§ June 18th, 2010 § Filed under Nano Medicine Comments Off on Patent application: Levels of Oct1 as a method of identifying CSCs

(WO2010065400) Cancer Biomarker and Methods of Using Thereof.

Excerpt from PCT Biblio. Data:

International Application No.: PCT/US2009/065742
Publication Date: 10.06.2010

Excerpt from Description:

Described herein are biomarkers which can be used for identifying a subject at risk for or evaluating the progression of cancer. In certain aspects, these biomarkers can be used to identify cancer stem cells. These biomarkers can include Octl or molecular variants thereof and downstream targets of Octl. In addition, described herein are methods for reducing the expression of these biomarkers associated with cancer.

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Roquette: A new way of exploring microalgae

§ June 17th, 2010 § Filed under Nano Medicine Comments Off on Roquette: A new way of exploring microalgae

Origin?Appeared on Earth some 3 billion years ago

First use dated back 2000 years to the Chinese

What are they?An extremely diverse group of microorganisms at the origin of the life

At least 30,000 species known from fresh or marine water, of which 100 are studied and only around 10 exploited

What about nutrition?Original and alternative source of many essential nutrients: proteins, lipids, vitamins, pigments.
And sustainability?At the origin of the food chain

An alternative raw material to marine resources

Inspired by this promising portrait and faithful to its avowed aim of sustainable innovation, the ROQUETTE group took up the challenge of creating an industry devoted to microalgae. The objective is simple: explore this resource, only recently re-discovered, from biodiversity to extraction of compounds of interest via process optimisation. To ensure the success of this large-scale project, ROQUETTE brings together diverse and complementary skills: production, analytics, nutrition, R&D, regulation but also marketing and sales force.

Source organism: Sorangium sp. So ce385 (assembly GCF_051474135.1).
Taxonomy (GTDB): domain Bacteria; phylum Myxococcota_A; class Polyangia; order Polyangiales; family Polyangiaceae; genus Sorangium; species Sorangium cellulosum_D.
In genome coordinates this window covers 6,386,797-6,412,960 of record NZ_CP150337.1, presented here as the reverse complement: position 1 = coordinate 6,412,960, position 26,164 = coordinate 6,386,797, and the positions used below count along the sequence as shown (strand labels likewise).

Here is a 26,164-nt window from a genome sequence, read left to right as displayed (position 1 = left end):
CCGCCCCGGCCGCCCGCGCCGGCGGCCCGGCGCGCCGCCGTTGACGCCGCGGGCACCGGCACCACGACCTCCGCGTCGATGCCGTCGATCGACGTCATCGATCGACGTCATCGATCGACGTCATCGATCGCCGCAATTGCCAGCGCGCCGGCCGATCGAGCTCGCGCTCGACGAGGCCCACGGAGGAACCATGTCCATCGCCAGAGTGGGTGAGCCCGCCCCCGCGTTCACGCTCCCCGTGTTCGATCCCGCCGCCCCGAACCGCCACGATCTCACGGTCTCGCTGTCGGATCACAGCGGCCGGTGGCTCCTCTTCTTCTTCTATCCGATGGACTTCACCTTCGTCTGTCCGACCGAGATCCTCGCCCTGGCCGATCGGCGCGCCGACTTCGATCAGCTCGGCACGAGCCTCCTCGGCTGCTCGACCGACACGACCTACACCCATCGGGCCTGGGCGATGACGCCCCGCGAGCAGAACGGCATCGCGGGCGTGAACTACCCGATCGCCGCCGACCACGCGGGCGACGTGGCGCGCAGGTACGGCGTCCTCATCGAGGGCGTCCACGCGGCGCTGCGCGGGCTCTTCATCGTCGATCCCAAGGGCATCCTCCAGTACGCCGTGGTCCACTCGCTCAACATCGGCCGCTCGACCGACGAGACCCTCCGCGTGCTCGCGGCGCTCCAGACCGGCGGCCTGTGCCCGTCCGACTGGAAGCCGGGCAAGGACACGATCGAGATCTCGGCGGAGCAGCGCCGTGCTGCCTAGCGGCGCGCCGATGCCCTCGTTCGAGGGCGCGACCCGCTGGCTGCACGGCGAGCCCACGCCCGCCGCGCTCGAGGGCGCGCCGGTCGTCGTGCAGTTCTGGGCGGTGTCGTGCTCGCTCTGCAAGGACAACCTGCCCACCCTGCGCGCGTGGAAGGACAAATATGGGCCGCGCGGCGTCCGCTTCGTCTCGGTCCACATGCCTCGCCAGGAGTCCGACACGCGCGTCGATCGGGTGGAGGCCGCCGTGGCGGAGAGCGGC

Faced with the desire of populations to preserve their health through the different stages in life and the nutritional priorities of companies, ROQUETTE hopes to offer ingredients or innovative biomass produced by the microalgae industry for the Nutrition and Health fields. These natural and sustainable compounds would be included in the composition of dietary supplements or functional foods.

As evidence of its commitment to this new way, ROQUETTE proposes the first of many ingredients: Chlorella. It is one of the most important species in the microalgal industry. This success is mainly due to its extraordinary complete composition (proteins, vitamins, pigments such as lutein, lipids etc.). Nowadays, the most common way of consuming Chlorella is as a dietary supplement. Indeed, whether in powder or tablet form, this microalga delivers all its nutritional benefits to consumers.

Download the complete press release (PDF document)

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New Article from North County Times – BIOTECH: International Stem Cell Clears Debt, Gets Patent

§ June 17th, 2010 § Filed under Nano Medicine Comments Off on New Article from North County Times – BIOTECH: International Stem Cell Clears Debt, Gets Patent

By BRADLEY J. FIKES – bfikes@nctimes.com | Posted: June 15, 2010 3:21 pm |

OCEANSIDE —- For the first time in years, International Stem Cell Corp. has cleared its balance sheet of debt and has enough cash to last for “another year or so,” the company’s chairman said in a conference call Tuesday.

The improved finances means International Stem Cell can focus more attention on advancing its technology to create stem cells from unfertilized, or “parthenogenetic,” human egg cells, said chairman Kenneth Aldrich.

“We’ve not had that kind of financial security of knowing we could see forward for 12 months without having to go back to the markets since probably the summer of ’07, so it’s a most welcome change for us,” Aldrich said in the conference call.

The company said in a June 14 filing that it struck debt-reduction deals with investors Socius CG II Ltd. and Optimus Capital Partners LLC. The deals exchanged stock previously issued to the investors for promissory notes, with no cash changing hands.

Aldrich said the company reached another important milestone earlier this month when the U.S. Patent and Trademark Office granted it a patent for its parthenogenetic stem cell technology. The patent is the first of several pending, Aldrich said.